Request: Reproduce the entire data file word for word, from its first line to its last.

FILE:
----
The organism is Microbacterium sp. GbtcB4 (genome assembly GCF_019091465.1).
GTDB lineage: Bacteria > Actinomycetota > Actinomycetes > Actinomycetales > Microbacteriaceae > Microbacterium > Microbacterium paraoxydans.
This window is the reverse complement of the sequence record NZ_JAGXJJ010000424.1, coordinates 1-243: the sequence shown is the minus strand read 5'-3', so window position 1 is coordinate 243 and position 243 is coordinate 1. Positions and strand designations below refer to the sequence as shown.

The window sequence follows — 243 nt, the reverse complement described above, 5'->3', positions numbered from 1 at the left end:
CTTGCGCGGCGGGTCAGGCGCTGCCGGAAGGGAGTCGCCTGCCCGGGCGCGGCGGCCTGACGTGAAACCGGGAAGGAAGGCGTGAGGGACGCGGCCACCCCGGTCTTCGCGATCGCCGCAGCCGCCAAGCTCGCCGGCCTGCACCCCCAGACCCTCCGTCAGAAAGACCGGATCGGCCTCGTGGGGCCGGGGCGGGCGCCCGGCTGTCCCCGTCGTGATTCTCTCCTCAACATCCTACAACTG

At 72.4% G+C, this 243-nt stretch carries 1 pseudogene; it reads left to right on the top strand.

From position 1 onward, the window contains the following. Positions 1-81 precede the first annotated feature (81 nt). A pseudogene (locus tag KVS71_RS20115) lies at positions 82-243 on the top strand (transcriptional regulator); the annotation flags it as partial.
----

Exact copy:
The organism is Microbacterium sp. GbtcB4 (genome assembly GCF_019091465.1).
GTDB lineage: Bacteria > Actinomycetota > Actinomycetes > Actinomycetales > Microbacteriaceae > Microbacterium > Microbacterium paraoxydans.
This window is the reverse complement of the sequence record NZ_JAGXJJ010000424.1, coordinates 1-243: the sequence shown is the minus strand read 5'-3', so window position 1 is coordinate 243 and position 243 is coordinate 1. Positions and strand designations below refer to the sequence as shown.

The window sequence follows — 243 nt, the reverse complement described above, 5'->3', positions numbered from 1 at the left end:
CTTGCGCGGCGGGTCAGGCGCTGCCGGAAGGGAGTCGCCTGCCCGGGCGCGGCGGCCTGACGTGAAACCGGGAAGGAAGGCGTGAGGGACGCGGCCACCCCGGTCTTCGCGATCGCCGCAGCCGCCAAGCTCGCCGGCCTGCACCCCCAGACCCTCCGTCAGAAAGACCGGATCGGCCTCGTGGGGCCGGGGCGGGCGCCCGGCTGTCCCCGTCGTGATTCTCTCCTCAACATCCTACAACTG

At 72.4% G+C, this 243-nt stretch carries 1 pseudogene; it reads left to right on the top strand.

From position 1 onward, the window contains the following. Positions 1-81 precede the first annotated feature (81 nt). A pseudogene (locus tag KVS71_RS20115) lies at positions 82-243 on the top strand (transcriptional regulator); the annotation flags it as partial.